It was a ‘long’ road to get here, relatively speaking.

In 2008, we had no plans to get up and do any shopping on Black Friday.  However, for reasons I can’t remember, we were both up around 5am.  I decided to go look at the sale ads and found that the KMart ad contained a great sale on LED lights.  We agreed that since we were up we’d go there, as well as to a couple of other places.

KMart had multi-colored LED lights, for which we bought seven sets or so at a good price.

That year, we used them indoors on our ‘family room’ tree.

As much as we tried to tell ourselves we liked it, in the end we really didn’t.  The lights, while cool, provided too many ‘spotlights’ around the room.

So, last year in 2009 we returned that tree to traditional lighting.

The LED lights we had previously used ended up going out on the deck railing, and the railing lights came in to the tree.  In the front we still used our regular lines as well.  Those were el cheapo lines, and the biggest problem with them is that, since they were in trees and since I was working from the and since they were cheaply made, lights sometimes got pulled loose from their sockets when being taken down.

This year, in 2010, I decided to take advantage of a ‘double promotion’ by Home Depot to replace all of the lights in front.  They had a sale, plus they had a trade in offer of $3 per old line of lights.  All told, I was able to replace the 700 lights or so with new lights for an average of $5 per line of 50, which I thought was pretty good.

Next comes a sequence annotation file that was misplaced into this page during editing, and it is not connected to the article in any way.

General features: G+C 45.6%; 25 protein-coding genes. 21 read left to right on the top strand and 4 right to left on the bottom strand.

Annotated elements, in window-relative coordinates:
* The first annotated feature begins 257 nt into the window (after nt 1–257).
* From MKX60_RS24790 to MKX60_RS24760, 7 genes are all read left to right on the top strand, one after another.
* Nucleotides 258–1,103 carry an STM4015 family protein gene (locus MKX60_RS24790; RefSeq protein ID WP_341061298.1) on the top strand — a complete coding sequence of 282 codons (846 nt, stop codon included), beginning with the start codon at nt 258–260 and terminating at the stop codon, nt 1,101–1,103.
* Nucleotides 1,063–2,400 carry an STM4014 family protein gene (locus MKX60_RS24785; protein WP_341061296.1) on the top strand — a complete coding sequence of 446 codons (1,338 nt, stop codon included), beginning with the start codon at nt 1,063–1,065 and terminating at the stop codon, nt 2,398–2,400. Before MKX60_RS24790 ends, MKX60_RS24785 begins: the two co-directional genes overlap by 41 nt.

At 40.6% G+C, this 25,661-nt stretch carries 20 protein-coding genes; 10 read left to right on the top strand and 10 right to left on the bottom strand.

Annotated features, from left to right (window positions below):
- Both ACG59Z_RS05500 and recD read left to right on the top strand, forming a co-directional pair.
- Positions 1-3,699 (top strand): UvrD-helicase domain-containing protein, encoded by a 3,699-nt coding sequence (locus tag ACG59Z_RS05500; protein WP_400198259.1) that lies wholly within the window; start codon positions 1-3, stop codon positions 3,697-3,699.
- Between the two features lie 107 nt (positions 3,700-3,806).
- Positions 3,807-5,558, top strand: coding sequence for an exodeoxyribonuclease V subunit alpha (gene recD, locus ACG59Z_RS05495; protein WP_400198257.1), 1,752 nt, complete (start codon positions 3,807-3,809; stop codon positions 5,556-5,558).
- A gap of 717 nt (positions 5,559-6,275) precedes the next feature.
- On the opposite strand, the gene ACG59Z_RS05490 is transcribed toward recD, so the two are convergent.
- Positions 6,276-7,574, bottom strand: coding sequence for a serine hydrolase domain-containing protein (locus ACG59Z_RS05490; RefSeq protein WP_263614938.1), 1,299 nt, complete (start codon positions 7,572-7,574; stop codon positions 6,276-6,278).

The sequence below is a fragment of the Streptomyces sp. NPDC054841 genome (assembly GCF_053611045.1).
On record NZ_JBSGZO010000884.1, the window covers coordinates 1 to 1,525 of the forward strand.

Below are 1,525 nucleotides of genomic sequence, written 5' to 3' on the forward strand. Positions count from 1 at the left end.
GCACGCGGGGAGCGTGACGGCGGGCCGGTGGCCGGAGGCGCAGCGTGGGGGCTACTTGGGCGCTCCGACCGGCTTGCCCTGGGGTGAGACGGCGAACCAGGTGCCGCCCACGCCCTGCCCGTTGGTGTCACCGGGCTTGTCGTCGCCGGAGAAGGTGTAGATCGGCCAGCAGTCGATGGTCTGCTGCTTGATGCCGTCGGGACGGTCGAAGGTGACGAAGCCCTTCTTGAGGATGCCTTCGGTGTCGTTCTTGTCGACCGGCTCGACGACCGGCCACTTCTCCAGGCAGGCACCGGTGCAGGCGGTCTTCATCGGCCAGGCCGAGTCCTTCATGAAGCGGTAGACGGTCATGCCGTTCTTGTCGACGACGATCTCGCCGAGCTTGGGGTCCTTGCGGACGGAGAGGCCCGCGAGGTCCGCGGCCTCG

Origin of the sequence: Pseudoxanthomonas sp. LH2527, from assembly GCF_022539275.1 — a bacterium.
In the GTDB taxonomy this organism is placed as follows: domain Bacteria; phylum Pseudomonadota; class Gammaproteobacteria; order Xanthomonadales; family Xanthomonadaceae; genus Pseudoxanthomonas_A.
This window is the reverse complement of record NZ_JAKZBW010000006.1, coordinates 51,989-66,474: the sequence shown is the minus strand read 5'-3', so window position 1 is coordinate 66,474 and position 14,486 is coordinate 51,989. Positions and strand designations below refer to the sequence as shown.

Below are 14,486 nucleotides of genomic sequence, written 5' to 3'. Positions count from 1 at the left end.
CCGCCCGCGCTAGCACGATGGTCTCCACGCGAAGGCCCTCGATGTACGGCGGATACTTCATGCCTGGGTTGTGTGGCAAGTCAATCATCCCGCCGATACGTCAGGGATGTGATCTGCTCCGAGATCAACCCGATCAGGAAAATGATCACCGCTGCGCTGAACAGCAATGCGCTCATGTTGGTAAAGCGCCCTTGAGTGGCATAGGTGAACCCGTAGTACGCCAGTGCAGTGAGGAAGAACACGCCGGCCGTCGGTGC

The ‘spotlight’ effect isn’t an issue outside.  I know that they were costing us lots of money on our energy bill, plus the LED lights that go on the tree are little ‘nubs’ versus the longer bulbs in traditional lines, so there’s less chance of them getting pulled out during the taking down process.

Our inside lights are still all traditional lights.  The coloring of the lights isn’t warm enough with LEDs to allow us to bring them indoors.  Hopefully as the technology advances, they will be able to ‘warm up’ the lights while cutting back on some of the ‘harshness’ that still seems to be in play with LED lines.

Even so, we’ll consume much less energy indoors this year.  In the past, we’ve done three Christmas trees.  One in the front window that was kind of the ‘classy’ tree.  One in the family room that had all of our ‘fun and family’ ornaments.  One in the dining room that was a really small tree that didn’t take long to put up and was sort of an add-on.  Still, with a very curious Little Boy Beagle, we had to cut back down to one.  We combined the first two trees, so that we have our tree in the window in the front window but it contains our ‘fun and family’ sentimental ornaments.